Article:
Committed to changing the world for the better, University College (UCL) has long been at the forefront of innovative thinking. When the Medical School wanted to move from paper to digital OSCE assessments they turned to Speedwell to help.
Established in 1826, it immediately provided an open education in England to students of any race, class or religion. And in 1878 this was extended to welcome female students on equal terms with men.
It is this culture of pushing forward for the long-term benefit of humanity that has seen the UCL Medical School advance the discovery of adrenaline and understanding of the immune system and autoimmune disease. No less than six former students and staff have been awarded Nobel Prizes.
In 2016, UCL Medical School invested in Speedwell’s eSystem exam software initially to replace their aging question banking software, but also in the knowledge that they were future proofing their assessments and would be able to make the transition from paper-based to online when the time came.
As the new question bank software began to show operational efficiencies and drive improvements, thoughts quickly turned to how Speedwell’s eSystem could deliver the same results for the Medical School’s OSCE exams.
The Medical School runs OSCE style exams in all years of the MBBS Programme, with each cohort being around 350 students. In the first year there is a formative OSCE, with all other years having a summative end of year OSCE exam.
Historically, the OSCE assessments were run using Speedwell’s CliniQuest, alongside an old question bank database (prior to updating to the eSystem question bank). OMR question papers would then be printed for the exam and scanned for marking post exam. The process was quite manual, reliant on a couple of different systems and time consuming with more margin for error than the Medical School were comfortable with.
Gaynor Jones, Head of MBBS Management at UCL and ultimately responsible for delivery of all assessments at the Medical School, had very clear priorities for moving to digital OSCEs.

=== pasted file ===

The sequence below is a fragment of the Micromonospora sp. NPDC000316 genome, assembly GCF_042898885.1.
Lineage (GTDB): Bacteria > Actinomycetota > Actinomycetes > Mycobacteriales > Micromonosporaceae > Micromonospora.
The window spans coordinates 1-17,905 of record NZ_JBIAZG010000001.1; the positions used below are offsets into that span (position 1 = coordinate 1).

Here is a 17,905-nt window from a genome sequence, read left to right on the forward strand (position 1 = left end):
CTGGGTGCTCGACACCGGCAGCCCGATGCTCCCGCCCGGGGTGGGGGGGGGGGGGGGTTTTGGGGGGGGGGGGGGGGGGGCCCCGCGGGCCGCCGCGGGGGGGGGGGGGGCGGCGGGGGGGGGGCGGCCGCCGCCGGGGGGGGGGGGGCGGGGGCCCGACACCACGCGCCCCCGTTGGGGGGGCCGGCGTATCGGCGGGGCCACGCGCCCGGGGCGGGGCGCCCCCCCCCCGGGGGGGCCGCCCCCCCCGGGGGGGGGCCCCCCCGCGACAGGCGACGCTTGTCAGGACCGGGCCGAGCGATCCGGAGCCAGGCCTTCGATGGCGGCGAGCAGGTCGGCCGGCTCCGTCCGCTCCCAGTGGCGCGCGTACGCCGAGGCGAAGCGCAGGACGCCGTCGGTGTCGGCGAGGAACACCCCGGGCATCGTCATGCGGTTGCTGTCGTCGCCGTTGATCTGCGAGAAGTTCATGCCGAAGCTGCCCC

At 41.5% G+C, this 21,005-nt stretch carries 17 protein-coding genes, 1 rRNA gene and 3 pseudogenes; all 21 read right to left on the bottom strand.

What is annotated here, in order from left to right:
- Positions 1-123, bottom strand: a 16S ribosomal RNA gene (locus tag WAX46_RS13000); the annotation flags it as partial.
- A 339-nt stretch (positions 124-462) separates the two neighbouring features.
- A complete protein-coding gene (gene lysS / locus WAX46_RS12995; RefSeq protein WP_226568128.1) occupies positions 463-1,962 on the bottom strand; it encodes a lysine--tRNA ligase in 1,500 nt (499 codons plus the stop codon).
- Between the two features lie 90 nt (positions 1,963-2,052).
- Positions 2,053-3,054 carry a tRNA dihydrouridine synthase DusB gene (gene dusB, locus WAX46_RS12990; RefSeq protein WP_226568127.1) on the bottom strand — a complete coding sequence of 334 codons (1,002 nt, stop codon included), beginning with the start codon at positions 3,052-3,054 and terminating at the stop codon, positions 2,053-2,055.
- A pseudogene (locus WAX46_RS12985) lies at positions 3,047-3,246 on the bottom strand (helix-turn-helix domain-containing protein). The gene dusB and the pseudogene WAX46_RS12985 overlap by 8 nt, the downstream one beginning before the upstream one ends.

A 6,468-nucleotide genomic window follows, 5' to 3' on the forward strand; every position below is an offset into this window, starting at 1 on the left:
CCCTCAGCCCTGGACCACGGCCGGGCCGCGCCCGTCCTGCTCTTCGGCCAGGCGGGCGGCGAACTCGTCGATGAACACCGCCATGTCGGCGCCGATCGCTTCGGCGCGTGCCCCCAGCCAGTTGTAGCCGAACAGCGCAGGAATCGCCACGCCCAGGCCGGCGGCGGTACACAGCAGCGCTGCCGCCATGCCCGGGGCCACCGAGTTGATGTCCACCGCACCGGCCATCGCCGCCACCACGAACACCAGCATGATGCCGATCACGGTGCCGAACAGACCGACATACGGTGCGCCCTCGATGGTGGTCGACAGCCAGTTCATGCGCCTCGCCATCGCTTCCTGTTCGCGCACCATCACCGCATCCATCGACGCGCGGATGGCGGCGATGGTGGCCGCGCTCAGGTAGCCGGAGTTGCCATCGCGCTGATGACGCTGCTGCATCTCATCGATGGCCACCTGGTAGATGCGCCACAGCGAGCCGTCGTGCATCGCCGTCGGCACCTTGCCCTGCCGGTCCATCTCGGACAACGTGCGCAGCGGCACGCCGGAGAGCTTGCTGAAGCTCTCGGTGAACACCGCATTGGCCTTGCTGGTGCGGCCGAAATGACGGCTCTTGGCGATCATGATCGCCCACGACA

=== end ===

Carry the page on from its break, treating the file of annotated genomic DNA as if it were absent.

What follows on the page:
Primarily she wanted to reduce the administrative burden and stress for all involved. There needed to be a reduction in preparation and processing times – with the old system it would take two people a week to print, pack and check everything required for each OSCE exam, creating a lot of pressure on the team.
Gaynor also saw opportunities to improve and simplify the authoring process and eliminate examiner errors such as missing sheets and/ or marks. Finally, another huge driver was to have the capability to be able to provide students with their exam results and feedback in a more timely and efficient manner.
By their nature, OSCE’s are inherently complex with many elements involved in their set-up and delivery. So, it was never going to be an easy decision to change the way they were run, and understandably there was apprehension when considering the move.
From an infrastructure perspective Gaynor mentions that initially there were concerns about the strength of the Wi-Fi in the exam venue and although there was the option to run OSCEs offline via a dedicated app, the fear was that the local networks might drop out.
Additionally, getting buy-in from key internal stakeholders was another consideration. According to Gaynor “When the idea of moving to digital OSCEs was initially introduced there was an element of fear. With the old system everyone knew what they were doing and were confident with it.”
It was clear that this was going to represent a step-change for the Medical School, but one that was ultimately necessary if they were to achieve their goals.
Prior to running the first exam, the decision was taken to ask Speedwell to Cloud host the software. The team felt this would give greater local control over the speed and ease with which software updates could be completed. Moreover, they could be confident that they were always running the latest version.
For Gaynor and her team, it made sense to pilot the eSystem with the first-year formative assessment, which was an 8 station OSCE. The intention was that any potential issues could be ironed out ahead of the higher stake summative exams later in the year.
When it came to running the actual exam in February 2018 it went very well. Everyone involved was delighted and were completely on board to use the software to run the first summative OSCE exam in May 2018.